WRAPUP 1-China says plans to speed up investment, stabilise demand
* Government to speed up investment, construction
* Premier says domestic demand needs to grow, too
* Slowing economy has fueled stimulus speculation (Adds detail, context)
By Koh Gui Qing
BEIJING, March 20 (Reuters) - Premier Li Keqiang said China will speed up investment and construction plans to ensure domestic demand expands at a stable rate - an indication authorities are considering practical measures to support slackening economic growth.
Li said at a weekly cabinet meeting that China needs to roll out approved plans for growing domestic demand to keep growth in the economy in a "reasonable range".
No further details were given in an official statement following the meeting, and it was not clear if Li had given authorities a green light to accelerate new investment, or to start work on projects that have already been approved.
But his remarks stoked speculation among analysts that Beijing is ready to stimulate the economy.
China rattled financial markets last week with data showing growth in investment, retail sales and factory output all hitting multi-year lows in January and February,
Investors, muti-national companies and its major trading partners fear a sharper-than-expected slowdown in China will soon drag on activity across the world.
China has fallen back on ramping up state investment to shore up its economy several times in recent years to support growth in incomes and employment.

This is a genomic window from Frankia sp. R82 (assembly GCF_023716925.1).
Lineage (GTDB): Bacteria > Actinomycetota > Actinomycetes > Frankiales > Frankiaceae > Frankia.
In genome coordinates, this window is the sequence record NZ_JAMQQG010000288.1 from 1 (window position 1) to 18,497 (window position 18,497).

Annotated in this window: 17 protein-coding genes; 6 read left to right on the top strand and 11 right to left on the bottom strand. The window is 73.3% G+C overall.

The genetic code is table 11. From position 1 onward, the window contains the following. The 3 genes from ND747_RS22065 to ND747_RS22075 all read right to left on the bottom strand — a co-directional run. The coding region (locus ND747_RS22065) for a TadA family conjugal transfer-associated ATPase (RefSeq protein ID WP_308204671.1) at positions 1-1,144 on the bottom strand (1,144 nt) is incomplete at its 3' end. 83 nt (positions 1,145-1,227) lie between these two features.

In 2008/09, in the face of the global financial crisis, Beijing approved a whopping 4 trillion yuan ($645 billion) of state spending funded partly by bank loans.
That spending helped China recover quickly from the crisis, but the mountain of debt incurred fed other credit problems that the government now hopes to fix, in part by abandoning its former export- and investment-driven growth model.
Stimulus measures announced in several economic soft patches since then have been more modest and more focused, such as last year's pledges to boost spending on social housing, infrastructure, high-speed rail and energy-saving industries, and tax breaks for smaller firms.
GROWTH VERSUS REFORMS
China has been showing some determination to reform and few experts believe Beijing will launch another super-sized stimulus to prop up the economy.
On Thursday, the government relaxed rules to allow more foreigners to invest in its stock markets, the latest step to free its financial markets after widening the yuan's trading band at the weekend, taking it closer to turning the yuan into a convertible, global currency.
But a more volatile yuan added to global jitters after it fell to a one-year low on Thursday.
Some analysts believe China's central bank is engineering this year's decline in the yuan to cushion the weakening economy by making exports more price competitive, and others speculate that the government may step up efforts to bolster growth in coming months.
Analysts from government-controlled think-tanks told Reuters last week that Beijing may loosen monetary policy by reducing the level of deposits commercial banks must keep at the central bank if the economic growth slips below the government's 7.5 percent target.
Beijing could re-energise the world's second-largest economy by increasing government spending, which may involve familiar themes of greater investment in railway construction, public housing and environmental projects such as water conservation.
"With the support of these investments in infrastructure, we believe the economy will stop its slowing trend by the second quarter," economists at Everbright Securities said, adding that the projects will likely be funded by the state budget. ($1 = 6.1965 Chinese Yuan) (Editing by Eric Meijer)